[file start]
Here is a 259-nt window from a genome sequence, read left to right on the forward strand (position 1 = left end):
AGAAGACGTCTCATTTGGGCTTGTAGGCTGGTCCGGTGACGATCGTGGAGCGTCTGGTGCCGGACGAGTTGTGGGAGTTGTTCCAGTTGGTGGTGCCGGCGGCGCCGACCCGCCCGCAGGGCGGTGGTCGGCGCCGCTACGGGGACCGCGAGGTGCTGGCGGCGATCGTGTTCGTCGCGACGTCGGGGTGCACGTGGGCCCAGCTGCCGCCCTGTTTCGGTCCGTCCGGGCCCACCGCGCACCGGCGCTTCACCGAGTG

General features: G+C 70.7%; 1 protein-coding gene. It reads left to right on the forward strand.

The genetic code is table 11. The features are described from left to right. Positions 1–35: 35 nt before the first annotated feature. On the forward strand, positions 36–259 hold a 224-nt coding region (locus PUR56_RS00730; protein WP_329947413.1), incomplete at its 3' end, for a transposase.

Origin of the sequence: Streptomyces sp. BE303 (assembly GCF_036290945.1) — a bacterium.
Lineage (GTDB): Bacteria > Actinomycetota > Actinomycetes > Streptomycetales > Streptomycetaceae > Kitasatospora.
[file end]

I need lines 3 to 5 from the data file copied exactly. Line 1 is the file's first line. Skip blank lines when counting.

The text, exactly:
General features: G+C 70.7%; 1 protein-coding gene. It reads left to right on the forward strand.

The genetic code is table 11. The features are described from left to right. Positions 1–35: 35 nt before the first annotated feature. On the forward strand, positions 36–259 hold a 224-nt coding region (locus PUR56_RS00730; protein WP_329947413.1), incomplete at its 3' end, for a transposase.

Origin of the sequence: Streptomyces sp. BE303 (assembly GCF_036290945.1) — a bacterium.